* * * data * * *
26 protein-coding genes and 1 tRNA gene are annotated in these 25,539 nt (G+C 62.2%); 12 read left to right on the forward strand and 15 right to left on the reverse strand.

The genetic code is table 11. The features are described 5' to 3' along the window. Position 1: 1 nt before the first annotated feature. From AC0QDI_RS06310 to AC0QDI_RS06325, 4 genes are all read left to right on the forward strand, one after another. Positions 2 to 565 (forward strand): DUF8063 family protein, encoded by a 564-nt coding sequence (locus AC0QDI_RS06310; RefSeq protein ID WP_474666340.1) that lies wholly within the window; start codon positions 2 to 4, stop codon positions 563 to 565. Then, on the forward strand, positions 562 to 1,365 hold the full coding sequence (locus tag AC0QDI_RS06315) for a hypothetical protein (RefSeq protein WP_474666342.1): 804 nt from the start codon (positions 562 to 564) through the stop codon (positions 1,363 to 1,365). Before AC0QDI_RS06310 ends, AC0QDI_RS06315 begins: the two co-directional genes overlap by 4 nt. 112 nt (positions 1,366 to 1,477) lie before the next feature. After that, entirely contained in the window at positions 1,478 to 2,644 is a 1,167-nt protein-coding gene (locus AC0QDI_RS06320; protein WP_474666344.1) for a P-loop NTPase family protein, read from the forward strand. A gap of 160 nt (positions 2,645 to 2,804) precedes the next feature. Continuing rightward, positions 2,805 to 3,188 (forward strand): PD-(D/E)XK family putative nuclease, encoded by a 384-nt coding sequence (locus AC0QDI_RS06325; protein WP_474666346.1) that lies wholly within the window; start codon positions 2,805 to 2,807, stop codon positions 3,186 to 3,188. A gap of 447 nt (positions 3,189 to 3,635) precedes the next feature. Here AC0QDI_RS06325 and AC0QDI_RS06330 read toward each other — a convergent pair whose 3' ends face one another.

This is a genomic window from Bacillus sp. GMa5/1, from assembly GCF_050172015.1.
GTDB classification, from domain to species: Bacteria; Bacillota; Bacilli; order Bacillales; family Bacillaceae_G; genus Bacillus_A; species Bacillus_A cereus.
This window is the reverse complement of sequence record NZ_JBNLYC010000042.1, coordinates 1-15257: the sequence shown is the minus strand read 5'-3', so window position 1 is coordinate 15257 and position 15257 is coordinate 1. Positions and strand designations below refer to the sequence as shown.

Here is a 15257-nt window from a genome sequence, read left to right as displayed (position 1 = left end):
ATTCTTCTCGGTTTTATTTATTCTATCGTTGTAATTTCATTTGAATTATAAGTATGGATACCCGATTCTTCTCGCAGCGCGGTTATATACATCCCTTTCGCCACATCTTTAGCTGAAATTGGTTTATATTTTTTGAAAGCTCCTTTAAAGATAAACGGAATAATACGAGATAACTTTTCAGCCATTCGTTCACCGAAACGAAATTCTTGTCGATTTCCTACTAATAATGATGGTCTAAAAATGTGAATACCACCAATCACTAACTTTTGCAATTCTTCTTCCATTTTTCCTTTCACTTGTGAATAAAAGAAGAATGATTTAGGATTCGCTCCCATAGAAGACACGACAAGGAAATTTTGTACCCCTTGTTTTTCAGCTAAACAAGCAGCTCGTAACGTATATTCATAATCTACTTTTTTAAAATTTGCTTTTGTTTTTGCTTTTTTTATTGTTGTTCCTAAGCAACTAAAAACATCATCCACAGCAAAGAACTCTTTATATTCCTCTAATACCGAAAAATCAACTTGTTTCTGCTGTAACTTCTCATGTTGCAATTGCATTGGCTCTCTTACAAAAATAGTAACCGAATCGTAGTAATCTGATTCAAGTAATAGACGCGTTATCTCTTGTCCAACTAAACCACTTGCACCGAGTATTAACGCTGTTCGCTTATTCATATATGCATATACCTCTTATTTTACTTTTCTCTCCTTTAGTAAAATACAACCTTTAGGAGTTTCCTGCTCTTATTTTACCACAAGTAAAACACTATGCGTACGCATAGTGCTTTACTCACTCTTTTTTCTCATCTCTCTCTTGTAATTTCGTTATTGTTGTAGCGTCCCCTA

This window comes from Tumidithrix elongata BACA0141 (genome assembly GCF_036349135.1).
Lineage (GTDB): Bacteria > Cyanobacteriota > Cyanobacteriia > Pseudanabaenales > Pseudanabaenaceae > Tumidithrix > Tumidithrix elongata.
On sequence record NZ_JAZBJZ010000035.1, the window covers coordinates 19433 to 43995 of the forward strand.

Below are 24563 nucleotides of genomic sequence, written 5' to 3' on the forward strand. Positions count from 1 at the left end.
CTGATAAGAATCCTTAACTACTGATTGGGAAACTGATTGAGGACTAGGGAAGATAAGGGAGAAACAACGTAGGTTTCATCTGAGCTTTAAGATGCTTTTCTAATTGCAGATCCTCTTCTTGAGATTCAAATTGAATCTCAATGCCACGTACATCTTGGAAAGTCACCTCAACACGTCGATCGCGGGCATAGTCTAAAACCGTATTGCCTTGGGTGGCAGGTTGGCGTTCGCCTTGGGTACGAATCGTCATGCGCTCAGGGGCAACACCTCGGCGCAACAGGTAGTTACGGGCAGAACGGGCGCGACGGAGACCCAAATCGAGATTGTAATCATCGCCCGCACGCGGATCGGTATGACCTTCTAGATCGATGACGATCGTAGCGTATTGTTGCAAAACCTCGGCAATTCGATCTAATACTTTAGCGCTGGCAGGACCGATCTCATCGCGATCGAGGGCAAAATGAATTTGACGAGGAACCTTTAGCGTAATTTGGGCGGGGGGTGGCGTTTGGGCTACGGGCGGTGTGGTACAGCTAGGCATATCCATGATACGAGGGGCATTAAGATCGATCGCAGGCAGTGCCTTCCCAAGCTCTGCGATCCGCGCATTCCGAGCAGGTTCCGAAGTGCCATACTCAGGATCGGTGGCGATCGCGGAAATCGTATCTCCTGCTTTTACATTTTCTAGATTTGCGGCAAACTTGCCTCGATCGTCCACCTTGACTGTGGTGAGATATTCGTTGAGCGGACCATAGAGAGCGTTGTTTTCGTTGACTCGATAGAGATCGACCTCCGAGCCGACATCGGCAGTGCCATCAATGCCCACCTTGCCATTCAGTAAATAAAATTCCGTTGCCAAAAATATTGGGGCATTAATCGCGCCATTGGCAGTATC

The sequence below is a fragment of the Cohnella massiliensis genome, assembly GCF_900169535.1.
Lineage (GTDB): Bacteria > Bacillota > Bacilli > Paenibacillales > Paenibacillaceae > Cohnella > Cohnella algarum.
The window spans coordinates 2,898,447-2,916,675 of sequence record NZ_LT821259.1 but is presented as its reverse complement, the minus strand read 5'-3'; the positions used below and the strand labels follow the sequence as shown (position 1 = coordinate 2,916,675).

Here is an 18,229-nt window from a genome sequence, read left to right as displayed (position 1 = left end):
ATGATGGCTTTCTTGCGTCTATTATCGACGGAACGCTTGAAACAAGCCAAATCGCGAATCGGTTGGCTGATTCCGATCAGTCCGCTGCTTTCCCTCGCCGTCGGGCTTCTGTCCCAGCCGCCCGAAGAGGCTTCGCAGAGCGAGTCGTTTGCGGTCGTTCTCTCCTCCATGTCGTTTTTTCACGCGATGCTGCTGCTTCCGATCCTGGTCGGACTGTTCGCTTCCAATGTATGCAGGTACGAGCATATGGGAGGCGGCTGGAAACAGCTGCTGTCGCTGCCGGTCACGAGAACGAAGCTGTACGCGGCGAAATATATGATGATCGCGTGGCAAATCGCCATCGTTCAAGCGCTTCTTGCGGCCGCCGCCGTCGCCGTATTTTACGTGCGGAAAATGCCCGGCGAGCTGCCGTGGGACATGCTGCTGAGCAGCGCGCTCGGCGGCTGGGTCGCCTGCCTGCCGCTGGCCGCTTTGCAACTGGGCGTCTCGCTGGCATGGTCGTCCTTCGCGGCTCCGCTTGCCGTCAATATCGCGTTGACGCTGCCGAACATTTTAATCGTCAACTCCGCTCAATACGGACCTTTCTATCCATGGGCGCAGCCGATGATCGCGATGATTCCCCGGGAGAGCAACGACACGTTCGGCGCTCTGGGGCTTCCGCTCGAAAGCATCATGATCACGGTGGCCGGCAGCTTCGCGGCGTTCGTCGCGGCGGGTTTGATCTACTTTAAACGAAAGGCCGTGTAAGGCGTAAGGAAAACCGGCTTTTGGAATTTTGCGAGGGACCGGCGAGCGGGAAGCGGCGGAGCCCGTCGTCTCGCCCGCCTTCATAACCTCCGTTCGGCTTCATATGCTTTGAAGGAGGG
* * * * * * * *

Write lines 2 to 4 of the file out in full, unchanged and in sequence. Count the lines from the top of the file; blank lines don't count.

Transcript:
The genetic code is table 11. The features are described 5' to 3' along the window. Position 1: 1 nt before the first annotated feature. From AC0QDI_RS06310 to AC0QDI_RS06325, 4 genes are all read left to right on the forward strand, one after another. Positions 2 to 565 (forward strand): DUF8063 family protein, encoded by a 564-nt coding sequence (locus AC0QDI_RS06310; RefSeq protein ID WP_474666340.1) that lies wholly within the window; start codon positions 2 to 4, stop codon positions 563 to 565. Then, on the forward strand, positions 562 to 1,365 hold the full coding sequence (locus tag AC0QDI_RS06315) for a hypothetical protein (RefSeq protein WP_474666342.1): 804 nt from the start codon (positions 562 to 564) through the stop codon (positions 1,363 to 1,365). Before AC0QDI_RS06310 ends, AC0QDI_RS06315 begins: the two co-directional genes overlap by 4 nt. 112 nt (positions 1,366 to 1,477) lie before the next feature. After that, entirely contained in the window at positions 1,478 to 2,644 is a 1,167-nt protein-coding gene (locus AC0QDI_RS06320; protein WP_474666344.1) for a P-loop NTPase family protein, read from the forward strand. A gap of 160 nt (positions 2,645 to 2,804) precedes the next feature. Continuing rightward, positions 2,805 to 3,188 (forward strand): PD-(D/E)XK family putative nuclease, encoded by a 384-nt coding sequence (locus AC0QDI_RS06325; protein WP_474666346.1) that lies wholly within the window; start codon positions 2,805 to 2,807, stop codon positions 3,186 to 3,188. A gap of 447 nt (positions 3,189 to 3,635) precedes the next feature. Here AC0QDI_RS06325 and AC0QDI_RS06330 read toward each other — a convergent pair whose 3' ends face one another.

This is a genomic window from Bacillus sp. GMa5/1, from assembly GCF_050172015.1.
GTDB classification, from domain to species: Bacteria; Bacillota; Bacilli; order Bacillales; family Bacillaceae_G; genus Bacillus_A; species Bacillus_A cereus.